In the first lines of “Mind,” the speaker offers a metaphor for the mind, comparing it to “the slow overture of rain.” Overture in this context denotes an orchestral introduction to a musical dramatic work. The speaker compares the way the mind moves from one perception to the next, one thought to the next, with the way an overture leads into the musical work itself. The mind is “unrelenting” because it never stops. It is “syncopated” (also a musical term) because, as in an overture, there is a shift to something else, maybe another perception, another subject, or another way of thinking. These lines comment both on the workings of the mind and the workings of this poem, which also shifts subjects.
The speaker continues comparing the mind with natural phenomena. The speaker imagines that the hummingbird and the swallow perceive the world in ways that make sense to them. The hummingbird, for example, mistakes its wings for its heart because its wings are its most strategic asset. Hummingbirds flap their wings from fifty to two hundred times per second and can lift from perches without pushing off. Swallows, which dip and dive dramatically, could easily confuse how the horizon appears to them in flight for what they are doing to it (i.e., lifting and dropping it). This connection between the birds’ misunderstanding of the world and themselves and the human mind suggests that human beings also delude themselves into thinking they know what is real and what is imaginary. When the speaker asks, “What is it / they cast for?,” she anthropomorphizes them. This means that she projects onto them human attributes, in particular the attribute of desire. “Casting” suggests fishing, a familiar enough activity for birds.
The speaker continues her comparisons, noting the swallows’ perception of poplars, quickgrowing trees of the willow family found in North America. The speaker describes how their appearance changes depending on the swallows’ perception of them. In describing them as “making arrangements,” the speaker personifies them, just as she had the swallows and hummingbirds. “Arrangement” is also a musical term meaning an adaptation of a musical composition by rescoring.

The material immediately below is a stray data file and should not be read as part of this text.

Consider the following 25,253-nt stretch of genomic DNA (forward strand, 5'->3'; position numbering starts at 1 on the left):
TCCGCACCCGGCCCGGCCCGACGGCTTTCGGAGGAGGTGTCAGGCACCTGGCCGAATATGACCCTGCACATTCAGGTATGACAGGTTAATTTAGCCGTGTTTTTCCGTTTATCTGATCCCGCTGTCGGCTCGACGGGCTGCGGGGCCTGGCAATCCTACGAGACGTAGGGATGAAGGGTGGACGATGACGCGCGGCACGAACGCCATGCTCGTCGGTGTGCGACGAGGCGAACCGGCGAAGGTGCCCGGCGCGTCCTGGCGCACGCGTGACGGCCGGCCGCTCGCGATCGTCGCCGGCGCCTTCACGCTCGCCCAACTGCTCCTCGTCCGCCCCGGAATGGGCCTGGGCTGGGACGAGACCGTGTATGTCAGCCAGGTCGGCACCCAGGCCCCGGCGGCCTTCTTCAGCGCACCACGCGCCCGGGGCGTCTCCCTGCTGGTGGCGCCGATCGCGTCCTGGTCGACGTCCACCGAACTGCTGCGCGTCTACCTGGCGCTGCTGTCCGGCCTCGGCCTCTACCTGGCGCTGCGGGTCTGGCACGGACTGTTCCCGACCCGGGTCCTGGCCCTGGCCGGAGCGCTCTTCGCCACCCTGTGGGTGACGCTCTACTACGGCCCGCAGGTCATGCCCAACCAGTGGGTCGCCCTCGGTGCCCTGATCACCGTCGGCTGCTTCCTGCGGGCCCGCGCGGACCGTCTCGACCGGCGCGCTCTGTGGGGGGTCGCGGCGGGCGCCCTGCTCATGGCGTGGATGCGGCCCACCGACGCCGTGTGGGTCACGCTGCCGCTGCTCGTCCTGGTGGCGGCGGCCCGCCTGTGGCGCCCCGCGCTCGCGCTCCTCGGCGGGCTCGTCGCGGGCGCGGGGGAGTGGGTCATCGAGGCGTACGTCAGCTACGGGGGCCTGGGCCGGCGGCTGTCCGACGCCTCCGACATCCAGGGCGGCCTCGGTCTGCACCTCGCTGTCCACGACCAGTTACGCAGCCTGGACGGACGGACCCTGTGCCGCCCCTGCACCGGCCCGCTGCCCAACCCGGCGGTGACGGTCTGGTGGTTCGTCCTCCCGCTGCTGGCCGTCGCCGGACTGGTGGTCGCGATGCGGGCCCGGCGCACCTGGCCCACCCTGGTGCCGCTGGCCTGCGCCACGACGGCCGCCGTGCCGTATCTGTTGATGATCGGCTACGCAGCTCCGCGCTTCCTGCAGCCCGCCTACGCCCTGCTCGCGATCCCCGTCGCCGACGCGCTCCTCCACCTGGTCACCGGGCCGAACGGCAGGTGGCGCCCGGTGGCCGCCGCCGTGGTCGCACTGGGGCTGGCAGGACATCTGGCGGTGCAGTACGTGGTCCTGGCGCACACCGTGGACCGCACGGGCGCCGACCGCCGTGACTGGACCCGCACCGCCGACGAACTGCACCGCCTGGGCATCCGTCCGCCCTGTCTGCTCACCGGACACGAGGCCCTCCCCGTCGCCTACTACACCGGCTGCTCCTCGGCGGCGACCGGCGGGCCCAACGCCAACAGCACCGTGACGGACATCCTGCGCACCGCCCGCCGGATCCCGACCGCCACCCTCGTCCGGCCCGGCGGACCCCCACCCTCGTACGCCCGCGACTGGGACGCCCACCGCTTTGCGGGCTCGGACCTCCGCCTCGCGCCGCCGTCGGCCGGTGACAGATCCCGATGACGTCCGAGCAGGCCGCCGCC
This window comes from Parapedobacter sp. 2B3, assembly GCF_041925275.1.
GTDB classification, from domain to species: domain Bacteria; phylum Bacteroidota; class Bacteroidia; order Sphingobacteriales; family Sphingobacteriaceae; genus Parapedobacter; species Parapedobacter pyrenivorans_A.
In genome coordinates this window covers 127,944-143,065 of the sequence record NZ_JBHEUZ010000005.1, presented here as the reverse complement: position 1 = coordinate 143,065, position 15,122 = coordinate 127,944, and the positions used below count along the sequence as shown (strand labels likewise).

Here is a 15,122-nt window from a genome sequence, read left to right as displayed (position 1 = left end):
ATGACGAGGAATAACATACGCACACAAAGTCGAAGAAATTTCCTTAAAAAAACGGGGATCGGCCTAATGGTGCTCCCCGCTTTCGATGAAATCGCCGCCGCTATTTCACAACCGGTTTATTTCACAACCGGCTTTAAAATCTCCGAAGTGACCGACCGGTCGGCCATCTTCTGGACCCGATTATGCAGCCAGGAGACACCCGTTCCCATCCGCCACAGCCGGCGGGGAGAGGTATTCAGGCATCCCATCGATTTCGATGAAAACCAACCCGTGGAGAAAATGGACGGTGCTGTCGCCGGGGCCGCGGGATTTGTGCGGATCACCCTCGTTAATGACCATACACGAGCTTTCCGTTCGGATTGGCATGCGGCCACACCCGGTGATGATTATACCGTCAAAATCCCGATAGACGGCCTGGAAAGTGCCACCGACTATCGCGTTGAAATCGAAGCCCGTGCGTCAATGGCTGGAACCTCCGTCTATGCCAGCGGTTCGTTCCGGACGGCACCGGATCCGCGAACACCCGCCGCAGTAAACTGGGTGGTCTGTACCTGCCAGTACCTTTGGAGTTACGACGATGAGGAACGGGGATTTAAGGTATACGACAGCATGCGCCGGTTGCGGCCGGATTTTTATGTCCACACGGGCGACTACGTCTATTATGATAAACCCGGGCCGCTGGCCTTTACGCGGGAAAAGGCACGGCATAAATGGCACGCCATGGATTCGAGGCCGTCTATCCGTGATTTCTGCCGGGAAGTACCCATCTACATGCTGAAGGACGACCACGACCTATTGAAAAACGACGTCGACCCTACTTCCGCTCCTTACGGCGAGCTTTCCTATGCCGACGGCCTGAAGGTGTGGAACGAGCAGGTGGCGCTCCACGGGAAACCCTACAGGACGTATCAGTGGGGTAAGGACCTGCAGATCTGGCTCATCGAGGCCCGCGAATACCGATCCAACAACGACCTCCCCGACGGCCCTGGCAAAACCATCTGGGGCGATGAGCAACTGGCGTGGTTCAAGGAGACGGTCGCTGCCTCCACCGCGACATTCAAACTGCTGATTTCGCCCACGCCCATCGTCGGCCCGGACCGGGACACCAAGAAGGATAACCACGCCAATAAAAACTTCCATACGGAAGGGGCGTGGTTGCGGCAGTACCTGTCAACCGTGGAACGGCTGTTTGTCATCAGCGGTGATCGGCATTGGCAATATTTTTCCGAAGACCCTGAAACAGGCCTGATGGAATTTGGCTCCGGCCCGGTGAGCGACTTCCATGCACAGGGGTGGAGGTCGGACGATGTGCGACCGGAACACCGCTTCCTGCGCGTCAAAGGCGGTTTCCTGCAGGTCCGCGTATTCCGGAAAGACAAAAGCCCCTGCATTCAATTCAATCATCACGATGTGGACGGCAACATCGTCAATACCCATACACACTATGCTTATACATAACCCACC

The speaker reverses the subject and object of perception. Whereas in the previous descriptions she shows how birds perceive the physical world, in this description she positions the city as the subject drawing “the mind in streets.” This reversal gives credit to the phenomenal, material world in constructing reality. The streets “compel” the mind “from their intersections,” meaning from where lines connect. The relationship between subject and object, perceiver and perceived, dissolves here.
The speaker depicts the mind as an active force that is nonetheless “driven” (though by what readers are not told). These lines are typical of the heavily abstract statements for which Graham is known, statements that are difficult to translate or paraphrase. Gravity has a stake in “all stationary portions / of the world.” These “portions” are stationary because gravity keeps them that way (unlike, for example, hummingbirds or swallows, which can defy gravity with their ability to fly).
The speaker uses the symbolic image of leaves in the November soil to suggest decay and fragmentation. When the “edges give a bit / and soften” they lose their definition and become part of their environment. This blurring of a thing (i.e., leaves) with the larger body to which it belongs (i.e., soil) echoes the way in which the mind also blurs as it changes from subject to subject, perception to perception.
The speaker implicitly compares the leaves to the mind, suggesting that in time both fragment and come to rest in the ground, where they are “all the richer for it.” This last image suggests a picture of a compost heap where the leaves return to the soil from which they came, and the mind returns to a state in which it no longer differentiates the particularities of the physical world, and is no longer aware of itself as a perceiving entity.